How to improve student engagement in online teaching during COVID-19?

Ananda Verheijen
Rebecca LeBoeuf
Rebecca LeBoeuf
April 6, 2020
Table of Contents

For many institutions, the first stage in the crisis of the COVID-19 pandemic is ending. Many institutions have begun the work of transferring teaching online and are now facing the reality of a world where distance learning will continue for some time.

While practical issues of digital education are being solved, many universities and their teaching staff are turning to the next challenge: how to keep students engaged in online learning over the next few months?

Many higher ed teaching staff use online learning to supplement their teaching but are unused to providing all their courses online. While courses at some institutions are delivered entirely online, these courses are often aimed at postgraduate level. Such courses take a lot of preparatory time and require significant creative thinking to ensure students remain engaged and do not drop off courses. Many studies have noted that online courses, particularly MOOCs have much higher drop out rates than traditional in-person courses. University professors and the institutions they work for need to spend some time on how to keep their students engaged.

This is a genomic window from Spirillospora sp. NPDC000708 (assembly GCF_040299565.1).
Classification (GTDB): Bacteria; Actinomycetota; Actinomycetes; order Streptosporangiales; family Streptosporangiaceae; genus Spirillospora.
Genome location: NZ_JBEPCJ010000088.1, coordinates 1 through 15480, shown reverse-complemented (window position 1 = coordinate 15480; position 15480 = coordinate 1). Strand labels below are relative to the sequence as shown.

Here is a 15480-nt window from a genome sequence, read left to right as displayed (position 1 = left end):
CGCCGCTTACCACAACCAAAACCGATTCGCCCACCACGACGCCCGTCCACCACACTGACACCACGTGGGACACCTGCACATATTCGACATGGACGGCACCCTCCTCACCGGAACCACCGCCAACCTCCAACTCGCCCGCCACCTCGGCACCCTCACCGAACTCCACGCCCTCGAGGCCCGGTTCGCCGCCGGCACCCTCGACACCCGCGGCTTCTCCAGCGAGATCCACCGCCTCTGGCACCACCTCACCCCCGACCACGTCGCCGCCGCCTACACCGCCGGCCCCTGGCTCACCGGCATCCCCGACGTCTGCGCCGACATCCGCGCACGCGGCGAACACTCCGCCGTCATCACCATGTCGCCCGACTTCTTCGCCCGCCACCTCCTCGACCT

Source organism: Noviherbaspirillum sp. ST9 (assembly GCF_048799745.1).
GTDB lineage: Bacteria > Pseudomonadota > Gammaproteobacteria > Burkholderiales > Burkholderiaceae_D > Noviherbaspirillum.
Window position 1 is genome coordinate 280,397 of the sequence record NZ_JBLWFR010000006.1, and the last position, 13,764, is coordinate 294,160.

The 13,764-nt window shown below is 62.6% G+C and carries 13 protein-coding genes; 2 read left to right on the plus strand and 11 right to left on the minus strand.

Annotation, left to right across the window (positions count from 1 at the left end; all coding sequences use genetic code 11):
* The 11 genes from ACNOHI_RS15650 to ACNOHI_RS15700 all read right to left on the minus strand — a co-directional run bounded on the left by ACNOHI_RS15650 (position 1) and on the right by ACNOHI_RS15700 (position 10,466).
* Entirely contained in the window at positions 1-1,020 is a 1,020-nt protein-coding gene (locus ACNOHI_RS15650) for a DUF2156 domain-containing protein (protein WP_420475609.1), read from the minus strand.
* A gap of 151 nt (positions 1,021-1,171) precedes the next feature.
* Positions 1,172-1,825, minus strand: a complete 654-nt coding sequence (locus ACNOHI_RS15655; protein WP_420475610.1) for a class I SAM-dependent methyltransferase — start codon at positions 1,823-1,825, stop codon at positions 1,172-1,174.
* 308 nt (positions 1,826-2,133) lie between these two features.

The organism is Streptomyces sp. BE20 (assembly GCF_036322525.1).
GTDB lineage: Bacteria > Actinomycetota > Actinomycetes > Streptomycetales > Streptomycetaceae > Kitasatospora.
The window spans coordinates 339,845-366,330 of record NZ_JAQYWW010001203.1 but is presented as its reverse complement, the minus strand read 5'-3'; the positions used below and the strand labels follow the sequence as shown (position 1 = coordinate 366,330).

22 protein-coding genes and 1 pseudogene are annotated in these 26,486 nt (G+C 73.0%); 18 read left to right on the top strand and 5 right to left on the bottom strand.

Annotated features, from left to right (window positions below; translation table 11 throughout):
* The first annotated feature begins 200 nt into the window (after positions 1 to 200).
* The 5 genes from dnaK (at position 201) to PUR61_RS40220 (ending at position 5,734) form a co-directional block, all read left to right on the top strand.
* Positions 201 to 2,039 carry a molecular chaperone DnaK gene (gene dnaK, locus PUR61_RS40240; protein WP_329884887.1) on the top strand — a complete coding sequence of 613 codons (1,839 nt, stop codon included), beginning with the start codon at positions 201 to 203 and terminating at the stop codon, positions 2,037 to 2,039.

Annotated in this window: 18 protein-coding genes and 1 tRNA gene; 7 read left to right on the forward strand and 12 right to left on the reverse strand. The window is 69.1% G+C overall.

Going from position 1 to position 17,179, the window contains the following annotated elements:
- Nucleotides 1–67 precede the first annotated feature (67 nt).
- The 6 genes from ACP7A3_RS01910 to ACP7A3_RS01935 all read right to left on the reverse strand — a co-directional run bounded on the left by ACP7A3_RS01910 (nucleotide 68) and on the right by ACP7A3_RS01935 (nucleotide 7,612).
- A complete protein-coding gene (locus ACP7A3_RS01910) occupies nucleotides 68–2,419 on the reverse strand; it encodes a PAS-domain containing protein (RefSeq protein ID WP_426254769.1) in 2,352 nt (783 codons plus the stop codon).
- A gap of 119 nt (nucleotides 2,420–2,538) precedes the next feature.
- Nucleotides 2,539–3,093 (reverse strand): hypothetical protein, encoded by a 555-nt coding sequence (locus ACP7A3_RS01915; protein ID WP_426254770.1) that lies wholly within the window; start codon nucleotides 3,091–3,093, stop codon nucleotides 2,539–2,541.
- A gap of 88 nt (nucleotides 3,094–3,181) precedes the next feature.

Here are a few practical tips to help teachers keep their students engaged:

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1 - Make work as interactive as possible

Keeping students’ attention has been a long-term struggle in education. The traditional lecture format has come under criticism for its inadequacy in engaging students, with emphasis placed on more modern pedagogical practices, like group work, peer feedback and blended or ‘flipped’ learning. These activities can continue online and may help to extend students’ attention spans. Professors and teachers, rather than relying on the lecture format, can use various tools to bring interactivity to their teaching.